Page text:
Historically, pain and depression have been conceptualised and treated as discrete phenomena, although they are highly comorbid disorders. Our findings illustrate the importance of shared common neurochemicals (TNFα) in the development of both disorders, and may provide a suggestion for the physicians - who should carefully evaluate patients presenting with either cLBP or depressive symptoms and tailor their treatment accordingly.

Potential confounding factors for the TNFα serum level were analysed in the present study. Age, sex, body mass index, pain intensity, CES-D score and back function did not correlate with the TNFα serum level individually.


The present study clearly shows that depression as a comorbidity did not influence the TNFα level in cLBP patients. In other words, a high TNFα level in patients with cLBP was not induced by accompanying depression. Our hypothesis was therefore not supported. Our previous work and the present study, taken together, confirm that there is no causal relationship between the TNFα serum level and cLBP, just as there is no causal relationship between cytokine alterations in the blood and depressive disorders. Rather, it seems that TNFα somehow acts as a mediator in both cLBP and depression, by similar mechanisms. In the further study, we followed the development both of pain intensity and depression scores parallel to the TNFα level in a longitudinal design of 6 months, and tried to determine the potential interaction between TNFα, pain and depression.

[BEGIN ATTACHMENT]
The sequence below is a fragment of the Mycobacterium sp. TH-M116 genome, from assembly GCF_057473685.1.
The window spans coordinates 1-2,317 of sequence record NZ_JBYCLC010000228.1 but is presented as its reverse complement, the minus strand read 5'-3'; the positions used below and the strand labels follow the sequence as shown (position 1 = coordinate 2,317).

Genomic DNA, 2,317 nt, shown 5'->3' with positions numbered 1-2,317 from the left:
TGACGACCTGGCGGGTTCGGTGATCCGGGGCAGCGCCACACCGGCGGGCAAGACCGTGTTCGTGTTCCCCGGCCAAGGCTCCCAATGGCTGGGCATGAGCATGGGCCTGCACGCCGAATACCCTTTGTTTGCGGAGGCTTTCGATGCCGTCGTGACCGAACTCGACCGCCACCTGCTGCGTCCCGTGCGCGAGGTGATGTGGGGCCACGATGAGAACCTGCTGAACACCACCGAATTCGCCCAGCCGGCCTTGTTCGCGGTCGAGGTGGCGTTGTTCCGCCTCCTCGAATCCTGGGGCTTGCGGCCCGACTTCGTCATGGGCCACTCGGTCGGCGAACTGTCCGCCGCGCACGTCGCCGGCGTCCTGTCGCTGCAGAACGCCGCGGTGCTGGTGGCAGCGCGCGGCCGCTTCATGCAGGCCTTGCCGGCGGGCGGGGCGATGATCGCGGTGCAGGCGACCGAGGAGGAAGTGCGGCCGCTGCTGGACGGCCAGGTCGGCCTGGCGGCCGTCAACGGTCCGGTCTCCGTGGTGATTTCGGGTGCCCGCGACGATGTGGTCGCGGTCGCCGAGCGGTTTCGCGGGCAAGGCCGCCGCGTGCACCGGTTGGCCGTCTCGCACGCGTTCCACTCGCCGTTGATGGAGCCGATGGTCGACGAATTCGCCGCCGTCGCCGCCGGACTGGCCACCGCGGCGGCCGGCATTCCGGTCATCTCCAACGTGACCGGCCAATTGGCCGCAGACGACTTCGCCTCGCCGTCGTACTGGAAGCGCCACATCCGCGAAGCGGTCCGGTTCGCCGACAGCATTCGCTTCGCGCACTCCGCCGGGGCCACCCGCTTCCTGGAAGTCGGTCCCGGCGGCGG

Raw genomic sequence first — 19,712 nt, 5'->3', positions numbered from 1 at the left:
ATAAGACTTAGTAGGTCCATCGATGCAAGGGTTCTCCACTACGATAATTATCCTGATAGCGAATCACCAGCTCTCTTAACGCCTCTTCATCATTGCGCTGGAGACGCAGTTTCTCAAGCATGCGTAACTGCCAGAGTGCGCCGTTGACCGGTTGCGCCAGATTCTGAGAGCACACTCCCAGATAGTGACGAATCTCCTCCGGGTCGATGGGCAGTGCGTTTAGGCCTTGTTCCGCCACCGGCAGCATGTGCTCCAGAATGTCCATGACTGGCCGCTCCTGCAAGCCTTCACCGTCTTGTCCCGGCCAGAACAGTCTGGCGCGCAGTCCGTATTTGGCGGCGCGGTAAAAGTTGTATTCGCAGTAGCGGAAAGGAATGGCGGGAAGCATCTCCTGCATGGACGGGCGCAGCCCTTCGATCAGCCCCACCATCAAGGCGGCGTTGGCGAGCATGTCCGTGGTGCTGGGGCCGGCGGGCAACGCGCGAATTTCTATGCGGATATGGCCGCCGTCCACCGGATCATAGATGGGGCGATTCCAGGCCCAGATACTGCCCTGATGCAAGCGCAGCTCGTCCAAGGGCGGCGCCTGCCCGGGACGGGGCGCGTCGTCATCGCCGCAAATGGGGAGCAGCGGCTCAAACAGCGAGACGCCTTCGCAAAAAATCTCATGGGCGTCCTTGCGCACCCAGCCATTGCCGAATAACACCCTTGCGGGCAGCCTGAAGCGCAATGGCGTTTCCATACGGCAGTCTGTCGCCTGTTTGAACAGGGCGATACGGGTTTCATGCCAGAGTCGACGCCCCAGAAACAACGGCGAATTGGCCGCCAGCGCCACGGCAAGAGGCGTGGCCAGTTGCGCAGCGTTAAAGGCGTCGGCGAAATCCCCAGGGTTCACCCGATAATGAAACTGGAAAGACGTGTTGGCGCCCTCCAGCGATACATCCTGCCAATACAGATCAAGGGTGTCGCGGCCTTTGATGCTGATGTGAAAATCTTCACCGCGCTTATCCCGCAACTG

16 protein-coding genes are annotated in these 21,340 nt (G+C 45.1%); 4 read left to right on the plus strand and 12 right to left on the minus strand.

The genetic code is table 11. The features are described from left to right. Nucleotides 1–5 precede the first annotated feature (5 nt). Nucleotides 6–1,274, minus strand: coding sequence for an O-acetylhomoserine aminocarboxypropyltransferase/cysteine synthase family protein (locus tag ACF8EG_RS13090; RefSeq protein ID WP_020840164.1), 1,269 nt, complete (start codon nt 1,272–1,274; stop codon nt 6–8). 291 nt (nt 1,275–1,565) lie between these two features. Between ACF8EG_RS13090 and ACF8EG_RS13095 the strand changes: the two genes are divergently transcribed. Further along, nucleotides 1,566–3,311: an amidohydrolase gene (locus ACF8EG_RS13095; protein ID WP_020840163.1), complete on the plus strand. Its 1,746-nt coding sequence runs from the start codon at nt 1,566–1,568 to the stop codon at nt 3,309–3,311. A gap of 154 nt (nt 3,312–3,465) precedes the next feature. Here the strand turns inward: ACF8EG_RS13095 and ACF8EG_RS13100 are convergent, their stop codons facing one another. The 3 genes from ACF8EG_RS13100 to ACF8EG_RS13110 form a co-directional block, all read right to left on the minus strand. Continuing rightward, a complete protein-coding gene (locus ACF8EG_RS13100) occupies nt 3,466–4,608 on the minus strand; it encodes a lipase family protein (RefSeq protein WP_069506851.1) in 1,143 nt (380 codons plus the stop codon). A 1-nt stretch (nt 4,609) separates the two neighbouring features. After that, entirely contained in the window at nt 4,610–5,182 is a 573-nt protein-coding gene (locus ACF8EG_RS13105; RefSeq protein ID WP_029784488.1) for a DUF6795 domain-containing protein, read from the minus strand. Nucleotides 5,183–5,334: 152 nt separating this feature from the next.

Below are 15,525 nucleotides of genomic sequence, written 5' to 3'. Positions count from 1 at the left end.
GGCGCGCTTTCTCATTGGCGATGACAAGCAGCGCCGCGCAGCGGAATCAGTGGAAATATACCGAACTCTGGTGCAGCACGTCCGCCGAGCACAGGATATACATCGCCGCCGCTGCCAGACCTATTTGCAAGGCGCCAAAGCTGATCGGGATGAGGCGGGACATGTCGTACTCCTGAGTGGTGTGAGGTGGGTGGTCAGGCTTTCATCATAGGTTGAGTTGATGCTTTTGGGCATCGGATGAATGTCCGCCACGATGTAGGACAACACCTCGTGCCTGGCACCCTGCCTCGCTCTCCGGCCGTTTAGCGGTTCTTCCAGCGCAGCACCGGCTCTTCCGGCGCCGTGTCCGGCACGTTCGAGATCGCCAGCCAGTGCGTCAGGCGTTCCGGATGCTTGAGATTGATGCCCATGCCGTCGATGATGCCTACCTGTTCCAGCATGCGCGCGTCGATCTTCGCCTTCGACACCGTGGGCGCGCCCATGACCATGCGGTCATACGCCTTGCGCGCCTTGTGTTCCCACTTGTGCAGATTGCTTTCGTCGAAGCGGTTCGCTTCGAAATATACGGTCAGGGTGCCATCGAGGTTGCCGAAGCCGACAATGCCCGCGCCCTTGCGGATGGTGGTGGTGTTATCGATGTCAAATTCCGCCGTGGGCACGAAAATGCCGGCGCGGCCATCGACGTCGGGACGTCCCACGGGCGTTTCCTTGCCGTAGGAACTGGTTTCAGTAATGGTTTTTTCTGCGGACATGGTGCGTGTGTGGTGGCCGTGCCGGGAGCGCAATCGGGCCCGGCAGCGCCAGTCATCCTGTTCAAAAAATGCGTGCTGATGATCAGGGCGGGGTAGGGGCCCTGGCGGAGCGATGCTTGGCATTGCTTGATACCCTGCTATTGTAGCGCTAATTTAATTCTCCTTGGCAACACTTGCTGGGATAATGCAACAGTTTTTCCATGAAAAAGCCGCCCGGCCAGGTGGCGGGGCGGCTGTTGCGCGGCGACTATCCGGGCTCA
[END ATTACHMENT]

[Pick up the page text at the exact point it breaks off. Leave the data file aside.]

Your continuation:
German version of Centre for Epidemiological Studies Depression Scale


chronic low back pain






magnetic resonance imaging


tumour necrosis factor.


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The present work was funded by the research grant from the Orthopaedic University hospital, University of Heidelberg, Germany. The authors would like to thank Dr Dorothee Mangini-Guidano for the support of blood collection.

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Correspondence to Haili Wang.

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The authors declare that they have no competing interests.

Authors' contributions

HW conceived the hypothesis for the manuscript, participated in data collection, wrote the first draft of the manuscript and had primary responsibility for the manuscript process. CA participated in data collection and performed the initial statistical analyses. SG interpreted the results of statistical analysis. WR participated in the interpretation of data, and contributed to and approved the final manuscript. MS conceived the study and participated in its design and helped to draft the manuscript. WR conceived the study and supervise its design. All authors read and approved the final manuscript.

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Wang, H., Ahrens, C., Rief, W. et al. Influence of depression symptoms on serum tumor necrosis factor-α of patients with chronic low back pain. Arthritis Res Ther 12, R186 (2010).

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  • Depressive Symptom
  • Pain Intensity
  • Back Function
  • cLBP Patient
  • Serum Glucocorticoid Level